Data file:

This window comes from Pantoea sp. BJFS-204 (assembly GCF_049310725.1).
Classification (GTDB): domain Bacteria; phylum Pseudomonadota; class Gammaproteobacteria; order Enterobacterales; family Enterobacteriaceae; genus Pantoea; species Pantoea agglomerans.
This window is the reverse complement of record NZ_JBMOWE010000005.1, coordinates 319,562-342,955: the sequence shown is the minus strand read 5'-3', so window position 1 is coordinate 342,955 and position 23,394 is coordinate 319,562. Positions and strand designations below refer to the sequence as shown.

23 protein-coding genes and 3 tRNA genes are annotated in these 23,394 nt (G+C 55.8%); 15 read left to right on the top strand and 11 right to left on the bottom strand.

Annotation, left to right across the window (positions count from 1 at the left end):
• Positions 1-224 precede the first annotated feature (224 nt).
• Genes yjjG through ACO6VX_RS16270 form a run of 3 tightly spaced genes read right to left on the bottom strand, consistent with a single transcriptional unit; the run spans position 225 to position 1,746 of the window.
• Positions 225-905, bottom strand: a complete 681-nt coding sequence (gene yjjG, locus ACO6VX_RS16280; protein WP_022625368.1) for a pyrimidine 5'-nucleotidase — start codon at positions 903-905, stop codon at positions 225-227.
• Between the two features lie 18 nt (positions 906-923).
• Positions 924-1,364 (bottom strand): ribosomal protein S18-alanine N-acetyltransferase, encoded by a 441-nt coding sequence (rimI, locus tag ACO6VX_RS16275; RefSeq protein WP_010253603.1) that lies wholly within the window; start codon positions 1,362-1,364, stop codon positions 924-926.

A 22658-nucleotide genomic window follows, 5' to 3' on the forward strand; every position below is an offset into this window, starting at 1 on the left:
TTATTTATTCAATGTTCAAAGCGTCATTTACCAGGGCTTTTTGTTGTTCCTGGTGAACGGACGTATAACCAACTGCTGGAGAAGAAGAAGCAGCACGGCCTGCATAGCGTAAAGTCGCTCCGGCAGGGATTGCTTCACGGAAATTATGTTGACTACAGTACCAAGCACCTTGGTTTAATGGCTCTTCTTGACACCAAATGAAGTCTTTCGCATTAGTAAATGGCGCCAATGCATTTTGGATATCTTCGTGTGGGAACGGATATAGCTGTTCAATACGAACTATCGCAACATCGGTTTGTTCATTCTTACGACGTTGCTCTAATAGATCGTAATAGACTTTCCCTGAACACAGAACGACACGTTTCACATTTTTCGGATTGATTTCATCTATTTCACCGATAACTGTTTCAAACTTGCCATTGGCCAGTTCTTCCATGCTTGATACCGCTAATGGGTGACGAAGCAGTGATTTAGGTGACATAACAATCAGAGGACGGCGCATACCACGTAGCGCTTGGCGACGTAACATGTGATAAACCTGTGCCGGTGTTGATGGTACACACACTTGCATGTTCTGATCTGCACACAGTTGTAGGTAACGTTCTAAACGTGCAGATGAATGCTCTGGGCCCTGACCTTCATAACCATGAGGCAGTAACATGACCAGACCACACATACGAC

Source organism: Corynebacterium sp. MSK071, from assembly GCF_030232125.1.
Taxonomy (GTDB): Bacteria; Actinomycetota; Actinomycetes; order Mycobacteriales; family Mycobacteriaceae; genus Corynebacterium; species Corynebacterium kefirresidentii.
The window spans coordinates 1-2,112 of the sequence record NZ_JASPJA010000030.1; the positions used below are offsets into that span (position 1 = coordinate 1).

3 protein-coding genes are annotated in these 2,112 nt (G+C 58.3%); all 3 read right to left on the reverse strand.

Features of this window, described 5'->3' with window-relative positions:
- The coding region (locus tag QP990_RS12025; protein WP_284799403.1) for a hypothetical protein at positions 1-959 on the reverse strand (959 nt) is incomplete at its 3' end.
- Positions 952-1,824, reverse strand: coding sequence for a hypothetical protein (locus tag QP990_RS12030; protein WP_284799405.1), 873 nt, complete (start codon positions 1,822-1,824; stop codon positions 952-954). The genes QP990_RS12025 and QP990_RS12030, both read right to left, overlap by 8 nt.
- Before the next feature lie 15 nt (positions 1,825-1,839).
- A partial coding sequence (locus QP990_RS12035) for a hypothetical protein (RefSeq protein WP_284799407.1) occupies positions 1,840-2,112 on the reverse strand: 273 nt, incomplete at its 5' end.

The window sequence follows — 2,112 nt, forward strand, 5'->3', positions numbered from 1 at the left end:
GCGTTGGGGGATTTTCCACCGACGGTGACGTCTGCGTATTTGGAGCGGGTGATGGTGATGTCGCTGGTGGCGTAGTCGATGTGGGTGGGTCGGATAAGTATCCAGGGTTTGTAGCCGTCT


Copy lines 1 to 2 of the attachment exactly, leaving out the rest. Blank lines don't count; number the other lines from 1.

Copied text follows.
This window comes from Pantoea sp. BJFS-204 (assembly GCF_049310725.1).
Classification (GTDB): domain Bacteria; phylum Pseudomonadota; class Gammaproteobacteria; order Enterobacterales; family Enterobacteriaceae; genus Pantoea; species Pantoea agglomerans.